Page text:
Professor gets just 6-week ban for sexually harassing women

A Michigan State University professor sexually harassed six women over a 17-year span, including repeated references to sex toys and his erotic swing, according to a university-sanctioned report — but has returned to teaching full-time after just a six-week suspension.

Robert Wiseman, a physiology professor in the College of Osteopathic Medicine, engaged in a pattern of “unwanted, persistent and pervasive” sexual behavior toward six of the nine women who accused him of misconduct at the university since 2002, one year after he started working there, according to a report by MSU’s Office of Institutional Equity.

One woman told an independent law firm hired by the school that Wiseman in 2002 made inappropriate comments to her and another woman while staring at their breasts, saying their buttons were open, according to the report obtained by the Lansing State Journal.

“Is the seat going to be wet when you get up?” Wiseman also asked the women.

Another woman said Wiseman made ongoing, crude sexual references despite her telling him she wasn’t interested in him romantically. Wiseman told her “kinky things,” she recalled to investigators, including about his collection of sex toys and an erotic swing he claimed to own.

Wiseman also told the woman that her size would make her a good fit for his swing, as well as boasts about “how great he was and how he can satisfy women” sexually, the woman said.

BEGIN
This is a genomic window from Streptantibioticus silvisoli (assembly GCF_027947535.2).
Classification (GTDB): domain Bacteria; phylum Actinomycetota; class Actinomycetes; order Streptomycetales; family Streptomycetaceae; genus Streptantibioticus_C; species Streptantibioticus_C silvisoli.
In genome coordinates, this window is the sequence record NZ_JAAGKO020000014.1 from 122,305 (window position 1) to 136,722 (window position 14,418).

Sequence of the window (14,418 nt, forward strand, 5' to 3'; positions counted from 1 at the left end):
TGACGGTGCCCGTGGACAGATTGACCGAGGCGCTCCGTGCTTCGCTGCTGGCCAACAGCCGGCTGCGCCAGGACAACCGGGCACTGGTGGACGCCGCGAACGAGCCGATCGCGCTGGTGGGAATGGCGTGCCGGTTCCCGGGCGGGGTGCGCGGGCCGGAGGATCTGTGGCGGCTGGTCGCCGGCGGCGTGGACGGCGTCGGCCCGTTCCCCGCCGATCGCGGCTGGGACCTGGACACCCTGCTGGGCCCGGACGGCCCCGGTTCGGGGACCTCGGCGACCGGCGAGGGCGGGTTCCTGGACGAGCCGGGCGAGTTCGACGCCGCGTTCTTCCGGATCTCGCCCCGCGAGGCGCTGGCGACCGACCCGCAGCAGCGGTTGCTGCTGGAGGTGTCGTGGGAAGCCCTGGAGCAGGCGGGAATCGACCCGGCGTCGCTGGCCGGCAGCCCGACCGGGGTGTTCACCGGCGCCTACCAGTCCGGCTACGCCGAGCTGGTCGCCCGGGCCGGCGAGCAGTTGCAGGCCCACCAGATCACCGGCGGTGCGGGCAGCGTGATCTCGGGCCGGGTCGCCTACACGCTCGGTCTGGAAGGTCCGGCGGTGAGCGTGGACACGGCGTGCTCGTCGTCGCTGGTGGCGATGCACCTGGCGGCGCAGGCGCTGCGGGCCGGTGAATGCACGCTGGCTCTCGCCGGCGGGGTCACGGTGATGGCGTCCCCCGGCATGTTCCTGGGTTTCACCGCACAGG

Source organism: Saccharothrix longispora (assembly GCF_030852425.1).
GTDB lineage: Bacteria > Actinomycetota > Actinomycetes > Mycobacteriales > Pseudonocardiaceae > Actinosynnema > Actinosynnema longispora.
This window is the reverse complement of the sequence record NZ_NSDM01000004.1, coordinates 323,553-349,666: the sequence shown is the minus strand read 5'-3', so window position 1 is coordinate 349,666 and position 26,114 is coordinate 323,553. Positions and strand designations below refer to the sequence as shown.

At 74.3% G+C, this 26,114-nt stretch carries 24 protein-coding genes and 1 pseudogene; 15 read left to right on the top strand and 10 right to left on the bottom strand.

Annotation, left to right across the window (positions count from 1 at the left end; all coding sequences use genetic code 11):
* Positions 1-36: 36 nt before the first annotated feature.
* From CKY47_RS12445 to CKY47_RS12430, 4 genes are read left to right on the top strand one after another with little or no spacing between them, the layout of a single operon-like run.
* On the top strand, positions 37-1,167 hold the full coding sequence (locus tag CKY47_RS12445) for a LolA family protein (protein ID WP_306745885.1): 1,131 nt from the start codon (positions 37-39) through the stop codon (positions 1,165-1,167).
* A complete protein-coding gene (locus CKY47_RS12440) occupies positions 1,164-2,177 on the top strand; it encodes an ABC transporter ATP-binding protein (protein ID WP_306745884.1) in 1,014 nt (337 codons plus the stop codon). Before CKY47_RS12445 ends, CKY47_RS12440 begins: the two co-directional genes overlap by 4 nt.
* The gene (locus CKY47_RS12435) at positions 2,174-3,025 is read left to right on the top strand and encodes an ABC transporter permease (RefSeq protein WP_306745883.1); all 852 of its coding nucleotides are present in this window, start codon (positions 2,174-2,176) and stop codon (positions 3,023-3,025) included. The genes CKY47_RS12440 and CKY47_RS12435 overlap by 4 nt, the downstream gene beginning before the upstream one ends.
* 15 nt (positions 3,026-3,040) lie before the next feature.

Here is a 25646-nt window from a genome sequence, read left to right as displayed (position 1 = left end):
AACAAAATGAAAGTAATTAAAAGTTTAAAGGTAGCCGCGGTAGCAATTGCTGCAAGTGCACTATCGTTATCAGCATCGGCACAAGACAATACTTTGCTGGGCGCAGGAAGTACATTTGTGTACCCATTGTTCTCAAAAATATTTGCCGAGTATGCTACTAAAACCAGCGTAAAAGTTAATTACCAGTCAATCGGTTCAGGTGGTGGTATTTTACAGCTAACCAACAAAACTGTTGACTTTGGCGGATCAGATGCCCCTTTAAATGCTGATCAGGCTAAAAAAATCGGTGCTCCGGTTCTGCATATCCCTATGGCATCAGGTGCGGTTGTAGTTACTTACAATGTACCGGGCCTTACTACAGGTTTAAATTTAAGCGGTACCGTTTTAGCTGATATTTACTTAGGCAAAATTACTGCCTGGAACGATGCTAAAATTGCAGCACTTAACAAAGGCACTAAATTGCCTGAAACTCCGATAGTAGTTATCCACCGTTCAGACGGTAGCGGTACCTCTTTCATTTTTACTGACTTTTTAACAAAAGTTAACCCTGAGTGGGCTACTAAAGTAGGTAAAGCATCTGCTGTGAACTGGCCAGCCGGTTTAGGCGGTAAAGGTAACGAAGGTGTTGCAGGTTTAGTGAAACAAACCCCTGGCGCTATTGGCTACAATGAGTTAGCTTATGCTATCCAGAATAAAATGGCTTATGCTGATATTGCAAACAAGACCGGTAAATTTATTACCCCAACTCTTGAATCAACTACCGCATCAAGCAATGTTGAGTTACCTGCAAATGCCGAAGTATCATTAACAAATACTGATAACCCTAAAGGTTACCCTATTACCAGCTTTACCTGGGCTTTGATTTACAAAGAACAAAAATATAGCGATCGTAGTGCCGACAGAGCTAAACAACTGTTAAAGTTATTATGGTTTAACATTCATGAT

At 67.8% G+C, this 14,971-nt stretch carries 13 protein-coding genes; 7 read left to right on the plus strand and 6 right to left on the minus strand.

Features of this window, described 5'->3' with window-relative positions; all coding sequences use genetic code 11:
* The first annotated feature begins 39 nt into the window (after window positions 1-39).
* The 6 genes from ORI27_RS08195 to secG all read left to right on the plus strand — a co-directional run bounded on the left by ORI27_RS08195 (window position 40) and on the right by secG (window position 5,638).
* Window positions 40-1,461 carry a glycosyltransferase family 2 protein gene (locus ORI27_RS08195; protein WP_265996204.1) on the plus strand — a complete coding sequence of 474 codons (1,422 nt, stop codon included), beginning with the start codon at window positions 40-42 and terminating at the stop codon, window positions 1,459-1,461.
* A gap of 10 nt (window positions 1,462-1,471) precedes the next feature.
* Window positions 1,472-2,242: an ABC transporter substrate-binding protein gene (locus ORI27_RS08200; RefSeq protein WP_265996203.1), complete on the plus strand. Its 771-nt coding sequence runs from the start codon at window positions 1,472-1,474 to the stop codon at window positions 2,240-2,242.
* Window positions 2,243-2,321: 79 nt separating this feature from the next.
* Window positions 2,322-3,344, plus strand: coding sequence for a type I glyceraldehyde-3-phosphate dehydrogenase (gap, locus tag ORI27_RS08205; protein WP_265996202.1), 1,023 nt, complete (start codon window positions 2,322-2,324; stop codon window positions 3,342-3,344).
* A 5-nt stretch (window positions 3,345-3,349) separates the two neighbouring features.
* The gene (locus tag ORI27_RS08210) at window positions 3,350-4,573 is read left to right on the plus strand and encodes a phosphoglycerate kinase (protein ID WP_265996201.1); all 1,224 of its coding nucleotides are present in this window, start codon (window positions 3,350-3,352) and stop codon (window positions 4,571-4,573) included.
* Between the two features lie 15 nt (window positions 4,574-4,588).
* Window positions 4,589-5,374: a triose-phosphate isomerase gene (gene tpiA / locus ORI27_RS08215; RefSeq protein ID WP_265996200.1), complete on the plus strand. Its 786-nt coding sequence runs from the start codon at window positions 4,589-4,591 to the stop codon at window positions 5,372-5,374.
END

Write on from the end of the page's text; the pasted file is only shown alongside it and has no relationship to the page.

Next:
Wiseman downplayed the alleged remarks as “mutual consensual discourse,” but a second woman told investigators that Wiseman also mentioned his sex swing to her and made repeated unwanted advances, according to the report.

“He is disgusting and manipulative,” the woman said. “I view him as dangerous, bullish and as a threat. He uses his status to do what he does.”

Wiseman, who did not return a request for comment Tuesday, was suspended without pay for six weeks between late February and early April for his actions. He characterized the allegations as unspecific and denied acting inappropriately.

Two women also recalled separate incidents when Wiseman made vulgar comments to a group after they said they had sore knees after a weekend of volleyball.

“Oh I’m sure that’s not the only reason why you were on your knees this weekend,” Wiseman said, according to the report.

Wiseman, meanwhile, denied making any comment with sexual overtones.

The relationship between Wiseman and his nine total accusers was unclear due to redactions in the report, according to the Lansing Journal.

The report is the latest black eye for Michigan State, where William Strampel — a former dean who oversaw disgraced sports doctor Larry Nassar — was found guilty earlier this month of misconduct in office and willful neglect of duty.

Strampel, 71, was charged in March 2018 during an investigation into the handling of complaints against Nassar, who is now serving a prison sentence of up to 175 years after pleading guilty to sexually assaulting nine women and a family friend under the guise of treatment and possessing child pornography.

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